Why Ferment Food and Drink?

Fermentation, particularly wild fermentation – fermenting plant material such as vegetables and berries with their own, endogenous wild yeasts – has increased in popularity in recent years. Kombucha, Kefir, Sauerkraut, Kimchi have all become noticeable first in wholefood shops and now creeping into the supermarkets and becoming slightly more mainstream. You probably already eat many fermented foods – wine, beer and bread being the most obvious and also some yoghurts, cheeses and pickles.

Fermentation is a great way to preserve abundance, be that a big bag of reduced veg going out of date in your local supermarket or your or your neighbours’ ridiculously successful cabbage patch. Giving a little time to prepare and process this bounty will result in tasty food or drink for months to come, with many people considering the fermented end product to be tastier than the starting ingredients. Many folk also find fermented foods easier to digest – food that might cause some digestive problems raw are easier on the system once fermented. Fermented food and drink is also thought to be beneficial to our gut microbiome – being a “live” food with digestive bacteria.

Beginners’ Tips

Fermenting can seem daunting, with horror stories about explosions, mould and fears of wasting food by just making a mess of things. Below are some notes on areas to be aware of, especially for the first time fermenter:

  • Cleanliness: do take care to clean carefully your containers, any utensils and your hands. If you have a dishwasher this is one way to get things very clean. Alternatively you can boil jar and bottle lids and dry glass containers in an oven to kill off unwanted microbes. The easiest way for a ferment to go wrong is for the wrong kind of microbes to get in and disrupt the process. And also, don’t worry if/when this happens to you – most of us have had a ferment go mouldy at some point and the smell may haunt you but it is something of an initiation rite of the true fermenter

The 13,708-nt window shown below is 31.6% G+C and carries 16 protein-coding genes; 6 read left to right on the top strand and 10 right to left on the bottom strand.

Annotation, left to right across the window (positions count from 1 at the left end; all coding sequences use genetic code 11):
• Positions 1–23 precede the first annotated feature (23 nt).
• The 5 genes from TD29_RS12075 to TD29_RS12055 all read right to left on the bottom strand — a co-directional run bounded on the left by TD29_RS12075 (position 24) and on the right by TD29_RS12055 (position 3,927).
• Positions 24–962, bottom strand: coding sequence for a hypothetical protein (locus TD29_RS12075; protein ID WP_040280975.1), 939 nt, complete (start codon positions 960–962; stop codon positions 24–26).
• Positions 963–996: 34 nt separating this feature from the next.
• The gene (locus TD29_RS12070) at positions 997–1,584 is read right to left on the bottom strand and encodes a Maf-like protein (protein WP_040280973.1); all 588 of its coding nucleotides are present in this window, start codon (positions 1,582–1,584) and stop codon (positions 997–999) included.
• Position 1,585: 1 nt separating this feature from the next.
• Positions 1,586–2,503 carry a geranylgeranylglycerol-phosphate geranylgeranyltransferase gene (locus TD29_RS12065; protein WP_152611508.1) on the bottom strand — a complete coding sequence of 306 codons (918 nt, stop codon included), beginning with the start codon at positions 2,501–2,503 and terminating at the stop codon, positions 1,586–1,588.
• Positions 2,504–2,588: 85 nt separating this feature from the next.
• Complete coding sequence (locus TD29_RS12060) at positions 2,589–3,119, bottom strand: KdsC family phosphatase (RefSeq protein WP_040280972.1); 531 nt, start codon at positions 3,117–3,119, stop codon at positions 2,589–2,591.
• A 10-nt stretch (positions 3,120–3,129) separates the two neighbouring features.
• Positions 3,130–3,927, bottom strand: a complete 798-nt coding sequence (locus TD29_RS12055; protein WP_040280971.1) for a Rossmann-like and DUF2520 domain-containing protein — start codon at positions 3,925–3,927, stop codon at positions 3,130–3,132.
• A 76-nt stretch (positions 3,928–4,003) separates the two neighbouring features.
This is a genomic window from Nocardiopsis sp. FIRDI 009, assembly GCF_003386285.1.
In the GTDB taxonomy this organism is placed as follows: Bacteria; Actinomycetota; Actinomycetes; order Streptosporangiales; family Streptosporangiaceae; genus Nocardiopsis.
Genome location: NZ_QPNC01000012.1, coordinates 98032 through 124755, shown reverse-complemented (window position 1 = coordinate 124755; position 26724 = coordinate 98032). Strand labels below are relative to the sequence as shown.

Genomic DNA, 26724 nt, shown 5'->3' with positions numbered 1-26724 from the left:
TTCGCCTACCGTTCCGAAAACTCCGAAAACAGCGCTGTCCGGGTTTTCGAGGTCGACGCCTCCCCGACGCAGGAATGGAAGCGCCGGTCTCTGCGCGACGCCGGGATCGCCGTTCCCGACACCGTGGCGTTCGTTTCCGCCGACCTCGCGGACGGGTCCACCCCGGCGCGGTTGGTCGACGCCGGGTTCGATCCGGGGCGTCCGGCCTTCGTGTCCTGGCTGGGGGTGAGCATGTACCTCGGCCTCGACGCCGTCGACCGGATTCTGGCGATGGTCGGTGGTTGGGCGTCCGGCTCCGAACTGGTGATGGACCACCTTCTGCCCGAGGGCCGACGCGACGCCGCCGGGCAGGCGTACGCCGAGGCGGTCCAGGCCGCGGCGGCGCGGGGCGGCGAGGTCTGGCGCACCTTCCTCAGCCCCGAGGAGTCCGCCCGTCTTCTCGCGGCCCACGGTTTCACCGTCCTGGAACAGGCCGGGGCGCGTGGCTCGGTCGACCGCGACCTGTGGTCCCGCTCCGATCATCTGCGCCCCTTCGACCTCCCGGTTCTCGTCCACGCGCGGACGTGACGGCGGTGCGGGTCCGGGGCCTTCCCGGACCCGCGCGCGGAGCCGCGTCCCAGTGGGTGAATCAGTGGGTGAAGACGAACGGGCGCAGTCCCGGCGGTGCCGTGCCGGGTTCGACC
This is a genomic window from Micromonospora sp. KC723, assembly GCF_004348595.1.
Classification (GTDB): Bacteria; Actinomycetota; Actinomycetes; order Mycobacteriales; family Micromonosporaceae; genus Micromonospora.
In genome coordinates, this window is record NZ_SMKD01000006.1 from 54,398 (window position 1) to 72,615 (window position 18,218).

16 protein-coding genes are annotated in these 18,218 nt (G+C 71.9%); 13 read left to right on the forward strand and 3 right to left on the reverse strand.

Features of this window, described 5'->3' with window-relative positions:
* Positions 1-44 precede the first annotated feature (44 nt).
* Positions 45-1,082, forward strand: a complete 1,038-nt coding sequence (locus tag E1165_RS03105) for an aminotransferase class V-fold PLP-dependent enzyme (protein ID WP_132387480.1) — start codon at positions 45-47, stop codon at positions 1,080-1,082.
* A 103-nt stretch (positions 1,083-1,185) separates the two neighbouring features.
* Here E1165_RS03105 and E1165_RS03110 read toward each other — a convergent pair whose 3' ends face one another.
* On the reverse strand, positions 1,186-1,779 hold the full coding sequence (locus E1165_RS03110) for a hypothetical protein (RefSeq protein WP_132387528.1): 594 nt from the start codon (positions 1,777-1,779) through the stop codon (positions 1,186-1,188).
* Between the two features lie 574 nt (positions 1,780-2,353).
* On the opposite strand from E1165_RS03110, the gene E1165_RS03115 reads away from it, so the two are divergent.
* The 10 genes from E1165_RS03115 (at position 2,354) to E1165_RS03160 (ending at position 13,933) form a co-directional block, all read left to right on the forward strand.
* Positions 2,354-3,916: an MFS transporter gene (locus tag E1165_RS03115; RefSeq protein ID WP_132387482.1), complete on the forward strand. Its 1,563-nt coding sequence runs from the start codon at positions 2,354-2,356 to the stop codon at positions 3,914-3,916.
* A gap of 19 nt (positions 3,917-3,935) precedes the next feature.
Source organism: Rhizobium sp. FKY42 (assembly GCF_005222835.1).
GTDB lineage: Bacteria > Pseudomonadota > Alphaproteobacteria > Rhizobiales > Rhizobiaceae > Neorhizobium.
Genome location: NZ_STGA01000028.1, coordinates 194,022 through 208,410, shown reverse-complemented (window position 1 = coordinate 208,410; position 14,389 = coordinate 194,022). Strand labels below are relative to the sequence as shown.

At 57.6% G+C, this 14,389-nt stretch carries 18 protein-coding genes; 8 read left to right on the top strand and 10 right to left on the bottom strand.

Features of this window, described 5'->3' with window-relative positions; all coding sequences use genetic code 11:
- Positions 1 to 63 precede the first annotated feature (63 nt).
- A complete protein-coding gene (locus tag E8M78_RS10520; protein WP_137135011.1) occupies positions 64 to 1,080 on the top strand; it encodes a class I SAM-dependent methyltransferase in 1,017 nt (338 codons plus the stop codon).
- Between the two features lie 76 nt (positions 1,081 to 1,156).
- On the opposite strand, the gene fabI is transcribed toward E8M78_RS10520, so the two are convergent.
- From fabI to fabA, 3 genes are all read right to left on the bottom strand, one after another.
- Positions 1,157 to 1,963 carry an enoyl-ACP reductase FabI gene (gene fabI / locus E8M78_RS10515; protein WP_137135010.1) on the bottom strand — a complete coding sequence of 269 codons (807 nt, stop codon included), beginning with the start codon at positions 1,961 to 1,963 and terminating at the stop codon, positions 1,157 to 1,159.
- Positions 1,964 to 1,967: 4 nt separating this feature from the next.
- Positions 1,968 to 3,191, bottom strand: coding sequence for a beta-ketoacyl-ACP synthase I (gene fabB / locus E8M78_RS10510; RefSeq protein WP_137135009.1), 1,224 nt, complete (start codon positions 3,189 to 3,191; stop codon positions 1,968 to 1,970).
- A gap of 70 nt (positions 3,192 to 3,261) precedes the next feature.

• Temperature: you will find things slower to ferment in colder environments and quicker in warmer environments, so the time of year will effect how long you need to leave something to ferment. From feedback from dozens of people who have been on our fermenting workshops and from our own fermentation experiments – we have found that the exact temperature of the environment isn’t the most important element. We’ve found that consistency of temperature is the most important aspect. For this reason, finding a fermentation spot where you are means, avoiding windows (direct sunlight), doors (drafts) and radiators or fires (direct heat). If you have shelf out of the way of these things, place your fermenting container there. For additional temperature consistency you can insulate your container by wrapping a towel or tea towel around them.
  • Which Plants to Use: for your early attempts with fermentation, use plant material that is ripe and therefore full of natural plant sugars that aid fermentation. As you progress with your skills, you may want to start experimenting with over-ripe fruits, but this is something to be a wee bit cautious with as there is a very fine line between over-ripe and mouldy – see above about unwanted microbes. If you can forage or organically grow your plant material from clean areas, they will be covered in plant yeasts so will ferment more quickly – please, don’t wash them, you’ll lose most of their lovely yeasts. If you are buying your plant material, think about how it was grown and the packaging. If you can source plant material which is organically it won’t have been sprayed with chemicals which will likely inhibit fermentation. Further, most plant material in an enclosed package with no air holes has chemical/s within the packaging to preserve it for longer – this will potentially inhibit fermentation. So, given a choice between fermenting with Mint leaves in a growing pot and those in a sealed bag – choose the growing pot. Similarly, with a choice of chilies in an enclosed package versus those which are loose or in a package with air holes, choose the chillies which can still breathe. We talk about this more in our online course Kitchen Herbal Medicine